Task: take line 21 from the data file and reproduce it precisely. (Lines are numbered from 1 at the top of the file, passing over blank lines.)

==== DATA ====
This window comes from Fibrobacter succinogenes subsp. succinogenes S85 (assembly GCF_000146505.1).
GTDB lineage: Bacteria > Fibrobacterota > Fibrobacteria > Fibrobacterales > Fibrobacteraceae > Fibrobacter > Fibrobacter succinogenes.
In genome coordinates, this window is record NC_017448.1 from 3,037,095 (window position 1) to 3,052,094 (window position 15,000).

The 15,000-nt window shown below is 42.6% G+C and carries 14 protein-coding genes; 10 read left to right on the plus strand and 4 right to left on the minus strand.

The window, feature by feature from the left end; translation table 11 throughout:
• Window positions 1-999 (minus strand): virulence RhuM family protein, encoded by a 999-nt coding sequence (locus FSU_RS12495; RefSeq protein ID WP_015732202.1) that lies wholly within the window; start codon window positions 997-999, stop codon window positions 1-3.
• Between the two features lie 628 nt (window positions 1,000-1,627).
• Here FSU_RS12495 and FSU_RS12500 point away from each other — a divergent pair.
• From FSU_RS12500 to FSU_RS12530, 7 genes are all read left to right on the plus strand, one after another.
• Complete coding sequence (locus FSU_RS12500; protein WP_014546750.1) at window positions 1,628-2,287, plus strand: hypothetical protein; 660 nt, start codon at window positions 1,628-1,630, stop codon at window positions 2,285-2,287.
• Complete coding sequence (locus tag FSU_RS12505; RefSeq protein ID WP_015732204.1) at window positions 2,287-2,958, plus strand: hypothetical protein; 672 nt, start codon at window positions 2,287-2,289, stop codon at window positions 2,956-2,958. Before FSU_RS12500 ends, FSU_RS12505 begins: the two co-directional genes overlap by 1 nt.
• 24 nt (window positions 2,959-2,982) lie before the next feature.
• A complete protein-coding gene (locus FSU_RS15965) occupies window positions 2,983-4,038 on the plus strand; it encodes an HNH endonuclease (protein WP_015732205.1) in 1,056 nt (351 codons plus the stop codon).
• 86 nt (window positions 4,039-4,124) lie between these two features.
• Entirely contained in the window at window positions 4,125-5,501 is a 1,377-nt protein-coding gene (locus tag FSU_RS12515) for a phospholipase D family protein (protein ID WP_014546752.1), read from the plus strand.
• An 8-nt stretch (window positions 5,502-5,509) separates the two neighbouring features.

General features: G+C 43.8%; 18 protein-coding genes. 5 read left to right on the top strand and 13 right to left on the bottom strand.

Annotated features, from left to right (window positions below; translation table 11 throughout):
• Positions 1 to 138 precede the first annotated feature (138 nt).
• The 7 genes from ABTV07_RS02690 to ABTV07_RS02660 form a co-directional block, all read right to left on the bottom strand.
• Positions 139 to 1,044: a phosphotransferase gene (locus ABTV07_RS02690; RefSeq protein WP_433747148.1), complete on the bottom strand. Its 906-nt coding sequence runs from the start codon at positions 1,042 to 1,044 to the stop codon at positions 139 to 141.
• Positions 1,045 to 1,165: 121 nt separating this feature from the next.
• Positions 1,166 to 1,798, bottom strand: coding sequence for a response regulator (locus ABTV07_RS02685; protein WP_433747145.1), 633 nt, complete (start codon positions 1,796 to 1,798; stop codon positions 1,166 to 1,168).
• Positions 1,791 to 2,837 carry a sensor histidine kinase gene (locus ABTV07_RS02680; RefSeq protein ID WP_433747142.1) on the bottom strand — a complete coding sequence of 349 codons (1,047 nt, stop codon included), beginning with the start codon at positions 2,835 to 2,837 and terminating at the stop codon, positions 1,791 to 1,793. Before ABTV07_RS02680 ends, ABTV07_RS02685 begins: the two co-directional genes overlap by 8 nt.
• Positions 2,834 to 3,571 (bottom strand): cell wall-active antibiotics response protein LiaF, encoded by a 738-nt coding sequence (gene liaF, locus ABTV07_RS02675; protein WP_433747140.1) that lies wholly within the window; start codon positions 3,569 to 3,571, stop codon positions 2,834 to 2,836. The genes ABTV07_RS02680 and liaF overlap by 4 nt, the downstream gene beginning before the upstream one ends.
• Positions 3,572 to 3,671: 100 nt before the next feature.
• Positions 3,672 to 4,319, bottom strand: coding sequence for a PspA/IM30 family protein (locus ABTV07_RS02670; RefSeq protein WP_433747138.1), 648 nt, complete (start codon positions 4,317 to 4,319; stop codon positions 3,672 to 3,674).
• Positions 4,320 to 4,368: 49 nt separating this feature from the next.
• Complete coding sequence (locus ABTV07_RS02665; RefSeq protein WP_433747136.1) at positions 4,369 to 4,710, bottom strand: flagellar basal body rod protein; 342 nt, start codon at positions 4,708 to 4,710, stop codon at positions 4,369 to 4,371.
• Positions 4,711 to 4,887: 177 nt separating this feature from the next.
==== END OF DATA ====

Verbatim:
• Positions 139 to 1,044: a phosphotransferase gene (locus ABTV07_RS02690; RefSeq protein WP_433747148.1), complete on the bottom strand. Its 906-nt coding sequence runs from the start codon at positions 1,042 to 1,044 to the stop codon at positions 139 to 141.